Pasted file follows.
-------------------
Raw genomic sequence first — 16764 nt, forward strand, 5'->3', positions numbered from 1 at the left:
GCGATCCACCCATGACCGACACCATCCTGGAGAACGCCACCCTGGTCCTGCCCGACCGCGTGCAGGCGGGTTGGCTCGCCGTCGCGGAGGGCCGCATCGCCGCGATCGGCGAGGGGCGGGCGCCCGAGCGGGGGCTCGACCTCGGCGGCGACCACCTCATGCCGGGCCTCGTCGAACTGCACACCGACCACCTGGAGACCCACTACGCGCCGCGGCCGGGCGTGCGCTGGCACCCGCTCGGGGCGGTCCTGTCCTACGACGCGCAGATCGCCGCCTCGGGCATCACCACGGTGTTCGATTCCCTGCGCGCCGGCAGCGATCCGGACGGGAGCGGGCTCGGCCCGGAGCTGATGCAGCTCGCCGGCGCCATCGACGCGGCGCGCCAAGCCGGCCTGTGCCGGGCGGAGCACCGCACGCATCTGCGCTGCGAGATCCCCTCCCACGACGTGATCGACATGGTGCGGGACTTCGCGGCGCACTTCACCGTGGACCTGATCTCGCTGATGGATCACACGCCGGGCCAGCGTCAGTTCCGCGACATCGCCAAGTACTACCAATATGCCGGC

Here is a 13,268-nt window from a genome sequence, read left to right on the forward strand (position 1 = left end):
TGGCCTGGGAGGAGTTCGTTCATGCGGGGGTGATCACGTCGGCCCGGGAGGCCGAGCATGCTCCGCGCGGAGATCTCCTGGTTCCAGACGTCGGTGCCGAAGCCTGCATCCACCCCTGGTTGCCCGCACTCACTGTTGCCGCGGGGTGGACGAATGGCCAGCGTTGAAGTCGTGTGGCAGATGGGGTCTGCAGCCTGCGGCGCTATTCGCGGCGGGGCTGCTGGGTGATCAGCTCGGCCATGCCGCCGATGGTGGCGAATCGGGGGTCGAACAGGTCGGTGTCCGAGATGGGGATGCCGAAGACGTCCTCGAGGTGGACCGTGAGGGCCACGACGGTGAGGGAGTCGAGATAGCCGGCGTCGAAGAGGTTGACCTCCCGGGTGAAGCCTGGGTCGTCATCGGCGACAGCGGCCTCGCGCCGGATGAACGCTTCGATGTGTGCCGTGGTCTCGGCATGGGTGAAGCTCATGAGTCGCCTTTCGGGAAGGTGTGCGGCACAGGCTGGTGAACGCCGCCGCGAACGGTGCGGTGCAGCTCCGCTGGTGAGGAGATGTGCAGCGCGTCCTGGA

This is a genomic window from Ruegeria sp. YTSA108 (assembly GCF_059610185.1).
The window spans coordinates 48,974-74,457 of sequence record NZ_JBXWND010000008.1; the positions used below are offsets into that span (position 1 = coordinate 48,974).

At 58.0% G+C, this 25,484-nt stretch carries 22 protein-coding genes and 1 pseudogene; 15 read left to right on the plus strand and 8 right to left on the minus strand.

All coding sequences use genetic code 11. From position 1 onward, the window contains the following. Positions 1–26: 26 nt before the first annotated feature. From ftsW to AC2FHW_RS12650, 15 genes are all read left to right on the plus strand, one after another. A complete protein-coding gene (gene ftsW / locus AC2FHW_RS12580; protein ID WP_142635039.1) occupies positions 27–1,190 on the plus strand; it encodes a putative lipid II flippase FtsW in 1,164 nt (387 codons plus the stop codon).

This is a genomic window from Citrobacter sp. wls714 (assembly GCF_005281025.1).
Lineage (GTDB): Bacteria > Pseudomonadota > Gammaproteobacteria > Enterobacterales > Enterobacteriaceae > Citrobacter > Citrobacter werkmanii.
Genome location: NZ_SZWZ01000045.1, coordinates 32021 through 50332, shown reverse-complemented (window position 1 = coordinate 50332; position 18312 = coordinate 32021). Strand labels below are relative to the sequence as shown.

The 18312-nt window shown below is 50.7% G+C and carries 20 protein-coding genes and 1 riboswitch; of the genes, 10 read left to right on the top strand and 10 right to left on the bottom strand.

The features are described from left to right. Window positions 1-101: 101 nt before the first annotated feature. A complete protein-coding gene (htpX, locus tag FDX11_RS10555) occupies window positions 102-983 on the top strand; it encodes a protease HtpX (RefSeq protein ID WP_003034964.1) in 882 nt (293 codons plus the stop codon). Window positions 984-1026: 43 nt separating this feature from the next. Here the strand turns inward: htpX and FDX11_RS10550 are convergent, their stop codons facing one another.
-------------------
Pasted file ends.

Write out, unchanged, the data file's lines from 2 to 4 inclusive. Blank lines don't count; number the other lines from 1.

GCGATCCACCCATGACCGACACCATCCTGGAGAACGCCACCCTGGTCCTGCCCGACCGCGTGCAGGCGGGTTGGCTCGCCGTCGCGGAGGGCCGCATCGCCGCGATCGGCGAGGGGCGGGCGCCCGAGCGGGGGCTCGACCTCGGCGGCGACCACCTCATGCCGGGCCTCGTCGAACTGCACACCGACCACCTGGAGACCCACTACGCGCCGCGGCCGGGCGTGCGCTGGCACCCGCTCGGGGCGGTCCTGTCCTACGACGCGCAGATCGCCGCCTCGGGCATCACCACGGTGTTCGATTCCCTGCGCGCCGGCAGCGATCCGGACGGGAGCGGGCTCGGCCCGGAGCTGATGCAGCTCGCCGGCGCCATCGACGCGGCGCGCCAAGCCGGCCTGTGCCGGGCGGAGCACCGCACGCATCTGCGCTGCGAGATCCCCTCCCACGACGTGATCGACATGGTGCGGGACTTCGCGGCGCACTTCACCGTGGACCTGATCTCGCTGATGGATCACACGCCGGGCCAGCGTCAGTTCCGCGACATCGCCAAGTACTACCAATATGCCGGC

Here is a 13,268-nt window from a genome sequence, read left to right on the forward strand (position 1 = left end):
TGGCCTGGGAGGAGTTCGTTCATGCGGGGGTGATCACGTCGGCCCGGGAGGCCGAGCATGCTCCGCGCGGAGATCTCCTGGTTCCAGACGTCGGTGCCGAAGCCTGCATCCACCCCTGGTTGCCCGCACTCACTGTTGCCGCGGGGTGGACGAATGGCCAGCGTTGAAGTCGTGTGGCAGATGGGGTCTGCAGCCTGCGGCGCTATTCGCGGCGGGGCTGCTGGGTGATCAGCTCGGCCATGCCGCCGATGGTGGCGAATCGGGGGTCGAACAGGTCGGTGTCCGAGATGGGGATGCCGAAGACGTCCTCGAGGTGGACCGTGAGGGCCACGACGGTGAGGGAGTCGAGATAGCCGGCGTCGAAGAGGTTGACCTCCCGGGTGAAGCCTGGGTCGTCATCGGCGACAGCGGCCTCGCGCCGGATGAACGCTTCGATGTGTGCCGTGGTCTCGGCATGGGTGAAGCTCATGAGTCGCCTTTCGGGAAGGTGTGCGGCACAGGCTGGTGAACGCCGCCGCGAACGGTGCGGTGCAGCTCCGCTGGTGAGGAGATGTGCAGCGCGTCCTGGA